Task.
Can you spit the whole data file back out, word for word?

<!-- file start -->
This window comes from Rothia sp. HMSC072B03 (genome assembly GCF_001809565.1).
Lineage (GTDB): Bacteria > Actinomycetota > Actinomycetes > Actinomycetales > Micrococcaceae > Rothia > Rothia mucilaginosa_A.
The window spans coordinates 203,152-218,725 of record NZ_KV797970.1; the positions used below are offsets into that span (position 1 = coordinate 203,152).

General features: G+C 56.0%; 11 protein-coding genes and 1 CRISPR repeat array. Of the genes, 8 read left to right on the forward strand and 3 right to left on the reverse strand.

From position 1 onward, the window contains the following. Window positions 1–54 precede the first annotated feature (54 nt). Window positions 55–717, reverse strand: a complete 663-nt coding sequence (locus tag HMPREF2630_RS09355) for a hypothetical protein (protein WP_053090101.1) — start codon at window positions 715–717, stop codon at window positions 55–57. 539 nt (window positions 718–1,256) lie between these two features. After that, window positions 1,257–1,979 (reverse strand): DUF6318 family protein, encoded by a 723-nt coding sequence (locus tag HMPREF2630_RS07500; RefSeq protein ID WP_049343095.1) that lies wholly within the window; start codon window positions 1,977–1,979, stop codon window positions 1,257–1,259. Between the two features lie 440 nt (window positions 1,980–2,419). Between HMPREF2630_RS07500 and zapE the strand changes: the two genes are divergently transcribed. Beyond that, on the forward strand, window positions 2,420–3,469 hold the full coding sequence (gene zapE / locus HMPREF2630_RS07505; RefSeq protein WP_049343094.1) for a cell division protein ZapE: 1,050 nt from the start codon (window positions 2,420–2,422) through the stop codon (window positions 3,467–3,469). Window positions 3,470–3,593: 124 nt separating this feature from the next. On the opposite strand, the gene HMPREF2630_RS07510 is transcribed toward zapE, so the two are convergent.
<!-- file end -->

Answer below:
This window comes from Rothia sp. HMSC072B03 (genome assembly GCF_001809565.1).
Lineage (GTDB): Bacteria > Actinomycetota > Actinomycetes > Actinomycetales > Micrococcaceae > Rothia > Rothia mucilaginosa_A.
The window spans coordinates 203,152-218,725 of record NZ_KV797970.1; the positions used below are offsets into that span (position 1 = coordinate 203,152).

General features: G+C 56.0%; 11 protein-coding genes and 1 CRISPR repeat array. Of the genes, 8 read left to right on the forward strand and 3 right to left on the reverse strand.

From position 1 onward, the window contains the following. Window positions 1–54 precede the first annotated feature (54 nt). Window positions 55–717, reverse strand: a complete 663-nt coding sequence (locus tag HMPREF2630_RS09355) for a hypothetical protein (protein WP_053090101.1) — start codon at window positions 715–717, stop codon at window positions 55–57. 539 nt (window positions 718–1,256) lie between these two features. After that, window positions 1,257–1,979 (reverse strand): DUF6318 family protein, encoded by a 723-nt coding sequence (locus tag HMPREF2630_RS07500; RefSeq protein ID WP_049343095.1) that lies wholly within the window; start codon window positions 1,977–1,979, stop codon window positions 1,257–1,259. Between the two features lie 440 nt (window positions 1,980–2,419). Between HMPREF2630_RS07500 and zapE the strand changes: the two genes are divergently transcribed. Beyond that, on the forward strand, window positions 2,420–3,469 hold the full coding sequence (gene zapE / locus HMPREF2630_RS07505; RefSeq protein WP_049343094.1) for a cell division protein ZapE: 1,050 nt from the start codon (window positions 2,420–2,422) through the stop codon (window positions 3,467–3,469). Window positions 3,470–3,593: 124 nt separating this feature from the next. On the opposite strand, the gene HMPREF2630_RS07510 is transcribed toward zapE, so the two are convergent.